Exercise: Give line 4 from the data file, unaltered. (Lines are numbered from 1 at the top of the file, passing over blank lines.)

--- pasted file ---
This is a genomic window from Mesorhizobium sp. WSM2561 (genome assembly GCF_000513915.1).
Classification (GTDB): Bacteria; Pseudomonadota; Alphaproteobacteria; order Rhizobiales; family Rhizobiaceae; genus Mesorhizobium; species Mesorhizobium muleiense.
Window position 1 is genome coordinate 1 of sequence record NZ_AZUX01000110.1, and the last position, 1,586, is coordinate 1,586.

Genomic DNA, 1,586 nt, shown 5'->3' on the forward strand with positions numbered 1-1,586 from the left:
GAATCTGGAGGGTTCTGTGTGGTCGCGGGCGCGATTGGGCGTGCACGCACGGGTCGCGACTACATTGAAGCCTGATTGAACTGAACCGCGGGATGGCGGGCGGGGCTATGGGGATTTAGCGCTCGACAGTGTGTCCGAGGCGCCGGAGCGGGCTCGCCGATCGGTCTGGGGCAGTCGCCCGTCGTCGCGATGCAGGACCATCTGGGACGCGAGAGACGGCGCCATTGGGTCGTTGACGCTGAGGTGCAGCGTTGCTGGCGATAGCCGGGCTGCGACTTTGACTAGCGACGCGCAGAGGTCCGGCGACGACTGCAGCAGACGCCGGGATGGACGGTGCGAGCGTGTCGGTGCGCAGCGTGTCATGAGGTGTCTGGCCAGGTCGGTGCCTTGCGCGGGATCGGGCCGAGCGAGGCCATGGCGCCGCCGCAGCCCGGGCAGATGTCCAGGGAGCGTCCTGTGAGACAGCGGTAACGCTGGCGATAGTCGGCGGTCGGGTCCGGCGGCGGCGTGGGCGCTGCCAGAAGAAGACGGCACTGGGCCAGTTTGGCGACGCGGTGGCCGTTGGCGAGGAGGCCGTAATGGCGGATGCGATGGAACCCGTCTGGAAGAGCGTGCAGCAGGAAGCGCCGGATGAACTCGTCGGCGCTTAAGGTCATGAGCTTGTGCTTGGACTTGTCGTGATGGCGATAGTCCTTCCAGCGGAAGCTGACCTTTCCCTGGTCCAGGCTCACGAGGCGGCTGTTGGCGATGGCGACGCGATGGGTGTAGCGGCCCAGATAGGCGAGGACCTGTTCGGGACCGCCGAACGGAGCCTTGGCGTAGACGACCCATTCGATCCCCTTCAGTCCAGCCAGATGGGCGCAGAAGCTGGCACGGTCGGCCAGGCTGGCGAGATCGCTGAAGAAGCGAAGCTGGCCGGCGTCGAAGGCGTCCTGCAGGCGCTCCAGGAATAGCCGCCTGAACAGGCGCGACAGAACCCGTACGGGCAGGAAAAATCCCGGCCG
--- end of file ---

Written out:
Genomic DNA, 1,586 nt, shown 5'->3' on the forward strand with positions numbered 1-1,586 from the left: